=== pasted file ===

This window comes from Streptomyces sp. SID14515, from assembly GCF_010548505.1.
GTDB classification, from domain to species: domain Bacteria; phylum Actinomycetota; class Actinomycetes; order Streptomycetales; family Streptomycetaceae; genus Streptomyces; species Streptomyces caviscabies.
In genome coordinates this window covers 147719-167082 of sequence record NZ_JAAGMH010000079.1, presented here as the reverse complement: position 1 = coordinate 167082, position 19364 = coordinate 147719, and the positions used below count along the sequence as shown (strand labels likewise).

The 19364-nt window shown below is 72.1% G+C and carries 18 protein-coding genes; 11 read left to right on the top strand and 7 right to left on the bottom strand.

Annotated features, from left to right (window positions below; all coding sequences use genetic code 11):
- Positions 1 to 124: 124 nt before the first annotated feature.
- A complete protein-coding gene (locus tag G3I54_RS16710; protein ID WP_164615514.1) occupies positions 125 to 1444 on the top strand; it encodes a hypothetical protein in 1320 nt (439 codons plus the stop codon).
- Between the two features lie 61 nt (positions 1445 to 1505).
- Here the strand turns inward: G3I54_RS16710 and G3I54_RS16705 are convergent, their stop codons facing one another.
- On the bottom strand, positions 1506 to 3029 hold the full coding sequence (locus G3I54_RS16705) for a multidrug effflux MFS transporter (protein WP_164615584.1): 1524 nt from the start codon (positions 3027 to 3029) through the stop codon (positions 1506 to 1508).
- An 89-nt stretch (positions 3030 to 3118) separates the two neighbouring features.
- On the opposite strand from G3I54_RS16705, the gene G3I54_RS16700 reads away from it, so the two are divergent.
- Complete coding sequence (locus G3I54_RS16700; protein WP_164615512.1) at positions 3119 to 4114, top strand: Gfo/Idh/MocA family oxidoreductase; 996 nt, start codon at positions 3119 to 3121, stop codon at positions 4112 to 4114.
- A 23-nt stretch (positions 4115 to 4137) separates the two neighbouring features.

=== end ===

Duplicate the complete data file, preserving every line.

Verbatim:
This window comes from Streptomyces sp. SID14515, from assembly GCF_010548505.1.
GTDB classification, from domain to species: domain Bacteria; phylum Actinomycetota; class Actinomycetes; order Streptomycetales; family Streptomycetaceae; genus Streptomyces; species Streptomyces caviscabies.
In genome coordinates this window covers 147719-167082 of sequence record NZ_JAAGMH010000079.1, presented here as the reverse complement: position 1 = coordinate 167082, position 19364 = coordinate 147719, and the positions used below count along the sequence as shown (strand labels likewise).

The 19364-nt window shown below is 72.1% G+C and carries 18 protein-coding genes; 11 read left to right on the top strand and 7 right to left on the bottom strand.

Annotated features, from left to right (window positions below; all coding sequences use genetic code 11):
- Positions 1 to 124: 124 nt before the first annotated feature.
- A complete protein-coding gene (locus tag G3I54_RS16710; protein ID WP_164615514.1) occupies positions 125 to 1444 on the top strand; it encodes a hypothetical protein in 1320 nt (439 codons plus the stop codon).
- Between the two features lie 61 nt (positions 1445 to 1505).
- Here the strand turns inward: G3I54_RS16710 and G3I54_RS16705 are convergent, their stop codons facing one another.
- On the bottom strand, positions 1506 to 3029 hold the full coding sequence (locus G3I54_RS16705) for a multidrug effflux MFS transporter (protein WP_164615584.1): 1524 nt from the start codon (positions 3027 to 3029) through the stop codon (positions 1506 to 1508).
- An 89-nt stretch (positions 3030 to 3118) separates the two neighbouring features.
- On the opposite strand from G3I54_RS16705, the gene G3I54_RS16700 reads away from it, so the two are divergent.
- Complete coding sequence (locus G3I54_RS16700; protein WP_164615512.1) at positions 3119 to 4114, top strand: Gfo/Idh/MocA family oxidoreductase; 996 nt, start codon at positions 3119 to 3121, stop codon at positions 4112 to 4114.
- A 23-nt stretch (positions 4115 to 4137) separates the two neighbouring features.